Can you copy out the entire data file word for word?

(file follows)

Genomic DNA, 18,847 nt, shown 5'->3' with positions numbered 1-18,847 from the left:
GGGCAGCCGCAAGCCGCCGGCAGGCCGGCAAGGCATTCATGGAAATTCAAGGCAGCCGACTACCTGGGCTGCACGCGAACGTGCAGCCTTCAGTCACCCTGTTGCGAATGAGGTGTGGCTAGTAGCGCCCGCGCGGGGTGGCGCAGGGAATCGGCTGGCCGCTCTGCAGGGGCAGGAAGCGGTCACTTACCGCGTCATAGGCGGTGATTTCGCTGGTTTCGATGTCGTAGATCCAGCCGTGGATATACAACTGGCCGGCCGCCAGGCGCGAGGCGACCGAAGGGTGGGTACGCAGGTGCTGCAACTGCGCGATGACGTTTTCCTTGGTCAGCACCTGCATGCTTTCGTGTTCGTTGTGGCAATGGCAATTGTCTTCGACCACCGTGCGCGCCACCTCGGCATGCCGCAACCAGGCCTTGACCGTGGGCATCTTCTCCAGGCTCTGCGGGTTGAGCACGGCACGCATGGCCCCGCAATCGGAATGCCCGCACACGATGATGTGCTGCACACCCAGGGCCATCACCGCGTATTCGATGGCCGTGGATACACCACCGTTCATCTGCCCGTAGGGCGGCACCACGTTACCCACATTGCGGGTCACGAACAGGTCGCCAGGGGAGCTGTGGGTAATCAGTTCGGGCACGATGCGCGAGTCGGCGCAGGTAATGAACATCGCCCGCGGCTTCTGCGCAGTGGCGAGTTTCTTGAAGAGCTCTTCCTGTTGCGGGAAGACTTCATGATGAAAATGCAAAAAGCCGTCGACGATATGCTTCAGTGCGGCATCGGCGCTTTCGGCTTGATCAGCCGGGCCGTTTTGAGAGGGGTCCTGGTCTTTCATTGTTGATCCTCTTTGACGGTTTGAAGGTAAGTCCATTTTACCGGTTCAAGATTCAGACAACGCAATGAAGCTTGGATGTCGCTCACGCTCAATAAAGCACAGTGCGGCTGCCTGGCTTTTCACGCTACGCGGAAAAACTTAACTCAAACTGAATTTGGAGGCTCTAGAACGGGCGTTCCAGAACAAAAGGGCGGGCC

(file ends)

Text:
Genomic DNA, 18,847 nt, shown 5'->3' with positions numbered 1-18,847 from the left:
GGGCAGCCGCAAGCCGCCGGCAGGCCGGCAAGGCATTCATGGAAATTCAAGGCAGCCGACTACCTGGGCTGCACGCGAACGTGCAGCCTTCAGTCACCCTGTTGCGAATGAGGTGTGGCTAGTAGCGCCCGCGCGGGGTGGCGCAGGGAATCGGCTGGCCGCTCTGCAGGGGCAGGAAGCGGTCACTTACCGCGTCATAGGCGGTGATTTCGCTGGTTTCGATGTCGTAGATCCAGCCGTGGATATACAACTGGCCGGCCGCCAGGCGCGAGGCGACCGAAGGGTGGGTACGCAGGTGCTGCAACTGCGCGATGACGTTTTCCTTGGTCAGCACCTGCATGCTTTCGTGTTCGTTGTGGCAATGGCAATTGTCTTCGACCACCGTGCGCGCCACCTCGGCATGCCGCAACCAGGCCTTGACCGTGGGCATCTTCTCCAGGCTCTGCGGGTTGAGCACGGCACGCATGGCCCCGCAATCGGAATGCCCGCACACGATGATGTGCTGCACACCCAGGGCCATCACCGCGTATTCGATGGCCGTGGATACACCACCGTTCATCTGCCCGTAGGGCGGCACCACGTTACCCACATTGCGGGTCACGAACAGGTCGCCAGGGGAGCTGTGGGTAATCAGTTCGGGCACGATGCGCGAGTCGGCGCAGGTAATGAACATCGCCCGCGGCTTCTGCGCAGTGGCGAGTTTCTTGAAGAGCTCTTCCTGTTGCGGGAAGACTTCATGATGAAAATGCAAAAAGCCGTCGACGATATGCTTCAGTGCGGCATCGGCGCTTTCGGCTTGATCAGCCGGGCCGTTTTGAGAGGGGTCCTGGTCTTTCATTGTTGATCCTCTTTGACGGTTTGAAGGTAAGTCCATTTTACCGGTTCAAGATTCAGACAACGCAATGAAGCTTGGATGTCGCTCACGCTCAATAAAGCACAGTGCGGCTGCCTGGCTTTTCACGCTACGCGGAAAAACTTAACTCAAACTGAATTTGGAGGCTCTAGAACGGGCGTTCCAGAACAAAAGGGCGGGCC